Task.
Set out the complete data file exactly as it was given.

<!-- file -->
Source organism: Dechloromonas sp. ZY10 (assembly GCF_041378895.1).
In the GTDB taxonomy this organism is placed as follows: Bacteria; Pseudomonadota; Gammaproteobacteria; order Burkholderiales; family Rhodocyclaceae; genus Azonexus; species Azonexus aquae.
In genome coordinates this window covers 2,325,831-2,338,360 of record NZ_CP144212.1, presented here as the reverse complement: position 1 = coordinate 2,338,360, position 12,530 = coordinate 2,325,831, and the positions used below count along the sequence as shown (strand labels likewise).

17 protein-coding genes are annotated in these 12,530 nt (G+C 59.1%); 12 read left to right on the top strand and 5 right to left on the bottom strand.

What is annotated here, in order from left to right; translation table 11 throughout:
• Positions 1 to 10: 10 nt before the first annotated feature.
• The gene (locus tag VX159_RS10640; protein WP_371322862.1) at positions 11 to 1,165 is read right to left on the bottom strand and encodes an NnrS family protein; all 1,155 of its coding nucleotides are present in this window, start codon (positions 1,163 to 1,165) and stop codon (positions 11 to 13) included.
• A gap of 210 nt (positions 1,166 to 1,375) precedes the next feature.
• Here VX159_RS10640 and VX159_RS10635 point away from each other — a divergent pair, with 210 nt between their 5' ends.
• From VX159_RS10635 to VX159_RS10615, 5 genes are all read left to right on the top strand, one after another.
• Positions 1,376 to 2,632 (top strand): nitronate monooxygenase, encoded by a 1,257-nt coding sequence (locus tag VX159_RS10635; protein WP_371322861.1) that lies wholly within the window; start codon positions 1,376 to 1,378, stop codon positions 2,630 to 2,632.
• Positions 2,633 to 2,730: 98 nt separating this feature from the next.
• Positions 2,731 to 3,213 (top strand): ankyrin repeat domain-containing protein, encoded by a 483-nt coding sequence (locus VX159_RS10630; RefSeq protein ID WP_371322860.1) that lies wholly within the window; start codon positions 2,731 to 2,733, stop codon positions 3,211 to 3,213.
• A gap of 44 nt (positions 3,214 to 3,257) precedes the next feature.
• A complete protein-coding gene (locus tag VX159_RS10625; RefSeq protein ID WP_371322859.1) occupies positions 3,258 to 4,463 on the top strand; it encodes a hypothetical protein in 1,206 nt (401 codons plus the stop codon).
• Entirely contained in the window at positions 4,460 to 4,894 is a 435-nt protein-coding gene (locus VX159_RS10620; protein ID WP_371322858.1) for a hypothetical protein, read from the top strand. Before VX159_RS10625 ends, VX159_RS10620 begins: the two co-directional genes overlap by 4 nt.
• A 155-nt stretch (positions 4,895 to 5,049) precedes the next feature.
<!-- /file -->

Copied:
Source organism: Dechloromonas sp. ZY10 (assembly GCF_041378895.1).
In the GTDB taxonomy this organism is placed as follows: Bacteria; Pseudomonadota; Gammaproteobacteria; order Burkholderiales; family Rhodocyclaceae; genus Azonexus; species Azonexus aquae.
In genome coordinates this window covers 2,325,831-2,338,360 of record NZ_CP144212.1, presented here as the reverse complement: position 1 = coordinate 2,338,360, position 12,530 = coordinate 2,325,831, and the positions used below count along the sequence as shown (strand labels likewise).

17 protein-coding genes are annotated in these 12,530 nt (G+C 59.1%); 12 read left to right on the top strand and 5 right to left on the bottom strand.

What is annotated here, in order from left to right; translation table 11 throughout:
• Positions 1 to 10: 10 nt before the first annotated feature.
• The gene (locus tag VX159_RS10640; protein WP_371322862.1) at positions 11 to 1,165 is read right to left on the bottom strand and encodes an NnrS family protein; all 1,155 of its coding nucleotides are present in this window, start codon (positions 1,163 to 1,165) and stop codon (positions 11 to 13) included.
• A gap of 210 nt (positions 1,166 to 1,375) precedes the next feature.
• Here VX159_RS10640 and VX159_RS10635 point away from each other — a divergent pair, with 210 nt between their 5' ends.
• From VX159_RS10635 to VX159_RS10615, 5 genes are all read left to right on the top strand, one after another.
• Positions 1,376 to 2,632 (top strand): nitronate monooxygenase, encoded by a 1,257-nt coding sequence (locus tag VX159_RS10635; protein WP_371322861.1) that lies wholly within the window; start codon positions 1,376 to 1,378, stop codon positions 2,630 to 2,632.
• Positions 2,633 to 2,730: 98 nt separating this feature from the next.
• Positions 2,731 to 3,213 (top strand): ankyrin repeat domain-containing protein, encoded by a 483-nt coding sequence (locus VX159_RS10630; RefSeq protein ID WP_371322860.1) that lies wholly within the window; start codon positions 2,731 to 2,733, stop codon positions 3,211 to 3,213.
• A gap of 44 nt (positions 3,214 to 3,257) precedes the next feature.
• A complete protein-coding gene (locus tag VX159_RS10625; RefSeq protein ID WP_371322859.1) occupies positions 3,258 to 4,463 on the top strand; it encodes a hypothetical protein in 1,206 nt (401 codons plus the stop codon).
• Entirely contained in the window at positions 4,460 to 4,894 is a 435-nt protein-coding gene (locus VX159_RS10620; protein ID WP_371322858.1) for a hypothetical protein, read from the top strand. Before VX159_RS10625 ends, VX159_RS10620 begins: the two co-directional genes overlap by 4 nt.
• A 155-nt stretch (positions 4,895 to 5,049) precedes the next feature.